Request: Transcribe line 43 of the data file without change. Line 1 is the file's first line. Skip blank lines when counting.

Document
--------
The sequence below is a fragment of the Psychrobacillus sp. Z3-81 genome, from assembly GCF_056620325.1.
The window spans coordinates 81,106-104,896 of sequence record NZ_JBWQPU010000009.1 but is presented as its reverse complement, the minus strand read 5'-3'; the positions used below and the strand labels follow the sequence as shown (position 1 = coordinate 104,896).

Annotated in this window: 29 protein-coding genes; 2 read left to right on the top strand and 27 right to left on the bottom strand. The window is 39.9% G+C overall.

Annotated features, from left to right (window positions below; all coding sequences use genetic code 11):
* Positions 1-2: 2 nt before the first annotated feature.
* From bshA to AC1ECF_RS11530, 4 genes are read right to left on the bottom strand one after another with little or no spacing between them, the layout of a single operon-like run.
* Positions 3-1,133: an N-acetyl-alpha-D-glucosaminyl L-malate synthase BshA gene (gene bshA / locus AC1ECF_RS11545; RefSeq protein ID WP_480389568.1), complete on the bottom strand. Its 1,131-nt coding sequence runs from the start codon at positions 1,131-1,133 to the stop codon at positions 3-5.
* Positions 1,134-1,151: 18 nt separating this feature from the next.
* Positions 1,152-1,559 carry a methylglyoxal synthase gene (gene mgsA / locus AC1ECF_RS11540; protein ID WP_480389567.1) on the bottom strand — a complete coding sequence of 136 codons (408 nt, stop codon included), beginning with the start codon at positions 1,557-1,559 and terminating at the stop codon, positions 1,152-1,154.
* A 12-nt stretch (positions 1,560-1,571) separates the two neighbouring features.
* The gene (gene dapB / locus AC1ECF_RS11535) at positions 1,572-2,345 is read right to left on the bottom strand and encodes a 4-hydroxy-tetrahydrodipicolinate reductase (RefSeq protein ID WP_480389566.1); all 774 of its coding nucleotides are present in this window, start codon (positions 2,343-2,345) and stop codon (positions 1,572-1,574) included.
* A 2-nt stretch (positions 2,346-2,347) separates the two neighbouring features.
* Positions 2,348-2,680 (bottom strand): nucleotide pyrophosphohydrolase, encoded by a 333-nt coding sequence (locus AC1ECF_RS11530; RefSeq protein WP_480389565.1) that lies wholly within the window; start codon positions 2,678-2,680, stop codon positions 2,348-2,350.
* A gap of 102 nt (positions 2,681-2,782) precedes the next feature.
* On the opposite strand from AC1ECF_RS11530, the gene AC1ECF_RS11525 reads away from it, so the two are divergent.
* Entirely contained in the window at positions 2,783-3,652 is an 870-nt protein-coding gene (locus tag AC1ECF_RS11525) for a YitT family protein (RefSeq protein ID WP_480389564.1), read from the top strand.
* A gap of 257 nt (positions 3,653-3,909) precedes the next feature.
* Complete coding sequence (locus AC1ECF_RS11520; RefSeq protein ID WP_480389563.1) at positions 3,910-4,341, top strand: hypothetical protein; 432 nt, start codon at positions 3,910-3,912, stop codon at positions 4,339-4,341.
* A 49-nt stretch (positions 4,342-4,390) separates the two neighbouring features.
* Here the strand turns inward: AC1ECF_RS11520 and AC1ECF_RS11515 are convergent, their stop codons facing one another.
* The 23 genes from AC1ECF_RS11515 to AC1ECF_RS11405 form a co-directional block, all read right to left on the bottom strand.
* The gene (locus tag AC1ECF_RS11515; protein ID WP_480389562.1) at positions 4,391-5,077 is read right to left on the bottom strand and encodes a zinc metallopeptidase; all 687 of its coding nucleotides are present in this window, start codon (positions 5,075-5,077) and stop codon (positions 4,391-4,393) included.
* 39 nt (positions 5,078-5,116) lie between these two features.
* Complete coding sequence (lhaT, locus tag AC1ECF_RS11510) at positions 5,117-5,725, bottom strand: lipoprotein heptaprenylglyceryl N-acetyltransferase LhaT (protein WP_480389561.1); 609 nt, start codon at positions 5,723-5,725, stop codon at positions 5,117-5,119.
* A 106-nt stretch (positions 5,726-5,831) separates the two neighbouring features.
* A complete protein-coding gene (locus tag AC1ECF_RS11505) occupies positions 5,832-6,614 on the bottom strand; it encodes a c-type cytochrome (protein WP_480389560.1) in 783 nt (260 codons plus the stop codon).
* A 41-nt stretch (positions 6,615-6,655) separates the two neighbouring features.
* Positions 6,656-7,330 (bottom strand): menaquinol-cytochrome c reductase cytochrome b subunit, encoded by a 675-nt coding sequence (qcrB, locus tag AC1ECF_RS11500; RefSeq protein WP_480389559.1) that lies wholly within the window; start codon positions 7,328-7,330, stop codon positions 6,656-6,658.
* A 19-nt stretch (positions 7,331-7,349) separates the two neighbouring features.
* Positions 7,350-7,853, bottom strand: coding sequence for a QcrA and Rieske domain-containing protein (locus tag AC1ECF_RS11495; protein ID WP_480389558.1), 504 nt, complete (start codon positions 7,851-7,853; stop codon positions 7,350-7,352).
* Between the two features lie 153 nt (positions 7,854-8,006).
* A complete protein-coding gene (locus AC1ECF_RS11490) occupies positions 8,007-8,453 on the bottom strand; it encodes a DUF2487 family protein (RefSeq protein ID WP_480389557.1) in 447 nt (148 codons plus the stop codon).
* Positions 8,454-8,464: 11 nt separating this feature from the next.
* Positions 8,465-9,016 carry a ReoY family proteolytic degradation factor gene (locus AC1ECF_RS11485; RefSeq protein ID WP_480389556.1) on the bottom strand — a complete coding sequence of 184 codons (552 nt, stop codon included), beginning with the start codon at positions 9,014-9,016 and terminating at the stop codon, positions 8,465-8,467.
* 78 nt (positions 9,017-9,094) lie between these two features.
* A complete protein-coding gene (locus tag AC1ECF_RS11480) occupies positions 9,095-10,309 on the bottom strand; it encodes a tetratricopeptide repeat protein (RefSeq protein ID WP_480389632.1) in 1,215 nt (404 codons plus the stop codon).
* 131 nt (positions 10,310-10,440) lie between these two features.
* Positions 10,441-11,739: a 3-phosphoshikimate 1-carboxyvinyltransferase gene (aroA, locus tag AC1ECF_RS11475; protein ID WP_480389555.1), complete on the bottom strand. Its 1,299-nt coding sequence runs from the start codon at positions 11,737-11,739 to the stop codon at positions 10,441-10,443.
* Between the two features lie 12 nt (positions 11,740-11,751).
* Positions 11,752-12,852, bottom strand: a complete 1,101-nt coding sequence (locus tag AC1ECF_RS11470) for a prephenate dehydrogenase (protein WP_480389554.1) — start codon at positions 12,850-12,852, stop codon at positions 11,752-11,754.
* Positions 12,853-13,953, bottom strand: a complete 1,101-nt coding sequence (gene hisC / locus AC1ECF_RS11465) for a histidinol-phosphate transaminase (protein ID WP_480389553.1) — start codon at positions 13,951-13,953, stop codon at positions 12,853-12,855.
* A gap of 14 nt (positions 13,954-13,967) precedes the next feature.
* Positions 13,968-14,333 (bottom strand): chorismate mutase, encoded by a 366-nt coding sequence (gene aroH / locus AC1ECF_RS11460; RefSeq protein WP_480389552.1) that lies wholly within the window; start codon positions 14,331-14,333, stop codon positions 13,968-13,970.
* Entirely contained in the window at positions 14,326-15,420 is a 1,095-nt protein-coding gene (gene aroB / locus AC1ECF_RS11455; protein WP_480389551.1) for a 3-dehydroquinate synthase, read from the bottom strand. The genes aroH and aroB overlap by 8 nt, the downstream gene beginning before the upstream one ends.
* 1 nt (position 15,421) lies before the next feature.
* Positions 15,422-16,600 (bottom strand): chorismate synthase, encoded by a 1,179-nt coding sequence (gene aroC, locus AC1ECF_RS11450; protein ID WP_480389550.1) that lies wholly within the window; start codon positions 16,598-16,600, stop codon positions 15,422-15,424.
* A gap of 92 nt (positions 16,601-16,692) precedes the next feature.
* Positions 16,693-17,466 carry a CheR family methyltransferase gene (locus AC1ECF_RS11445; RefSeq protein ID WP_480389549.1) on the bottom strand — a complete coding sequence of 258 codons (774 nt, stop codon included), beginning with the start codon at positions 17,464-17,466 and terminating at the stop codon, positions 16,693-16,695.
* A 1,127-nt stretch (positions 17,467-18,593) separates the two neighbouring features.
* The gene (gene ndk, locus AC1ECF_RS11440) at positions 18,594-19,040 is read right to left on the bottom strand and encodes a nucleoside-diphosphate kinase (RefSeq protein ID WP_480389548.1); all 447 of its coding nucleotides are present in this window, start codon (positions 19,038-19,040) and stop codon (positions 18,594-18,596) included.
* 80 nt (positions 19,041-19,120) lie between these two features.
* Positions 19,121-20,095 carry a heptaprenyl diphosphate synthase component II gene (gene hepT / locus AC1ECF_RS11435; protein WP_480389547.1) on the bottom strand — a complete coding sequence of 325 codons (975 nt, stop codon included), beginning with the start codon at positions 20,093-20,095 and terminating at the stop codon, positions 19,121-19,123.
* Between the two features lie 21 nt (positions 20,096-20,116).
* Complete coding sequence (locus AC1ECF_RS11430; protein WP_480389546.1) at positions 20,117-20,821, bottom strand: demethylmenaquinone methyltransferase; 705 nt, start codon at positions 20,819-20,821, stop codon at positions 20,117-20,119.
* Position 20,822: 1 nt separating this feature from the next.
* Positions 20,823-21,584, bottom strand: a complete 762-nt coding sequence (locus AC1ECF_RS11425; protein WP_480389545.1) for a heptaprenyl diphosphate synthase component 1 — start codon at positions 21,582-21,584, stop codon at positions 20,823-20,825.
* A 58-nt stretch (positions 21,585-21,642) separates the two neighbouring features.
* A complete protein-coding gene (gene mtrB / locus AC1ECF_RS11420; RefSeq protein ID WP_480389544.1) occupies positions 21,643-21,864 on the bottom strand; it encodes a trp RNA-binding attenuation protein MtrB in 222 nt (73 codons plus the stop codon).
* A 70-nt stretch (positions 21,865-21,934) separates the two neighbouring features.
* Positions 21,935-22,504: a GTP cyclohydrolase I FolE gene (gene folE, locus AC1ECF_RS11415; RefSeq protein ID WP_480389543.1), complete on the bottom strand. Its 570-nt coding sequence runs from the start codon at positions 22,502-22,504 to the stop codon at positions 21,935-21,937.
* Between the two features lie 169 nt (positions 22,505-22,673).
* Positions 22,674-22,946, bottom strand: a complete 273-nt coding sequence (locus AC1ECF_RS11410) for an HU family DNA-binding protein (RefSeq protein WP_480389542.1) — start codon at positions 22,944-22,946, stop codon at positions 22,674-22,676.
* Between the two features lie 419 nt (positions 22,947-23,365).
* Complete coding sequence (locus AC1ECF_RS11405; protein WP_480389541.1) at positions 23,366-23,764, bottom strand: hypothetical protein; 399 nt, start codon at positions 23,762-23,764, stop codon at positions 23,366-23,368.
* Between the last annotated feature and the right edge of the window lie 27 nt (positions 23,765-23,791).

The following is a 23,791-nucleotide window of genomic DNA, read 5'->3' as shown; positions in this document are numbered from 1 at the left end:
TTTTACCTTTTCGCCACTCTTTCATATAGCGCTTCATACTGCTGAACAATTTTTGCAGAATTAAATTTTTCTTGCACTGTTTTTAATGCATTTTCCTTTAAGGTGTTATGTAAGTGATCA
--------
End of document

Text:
* Positions 13,968-14,333 (bottom strand): chorismate mutase, encoded by a 366-nt coding sequence (gene aroH / locus AC1ECF_RS11460; RefSeq protein WP_480389552.1) that lies wholly within the window; start codon positions 14,331-14,333, stop codon positions 13,968-13,970.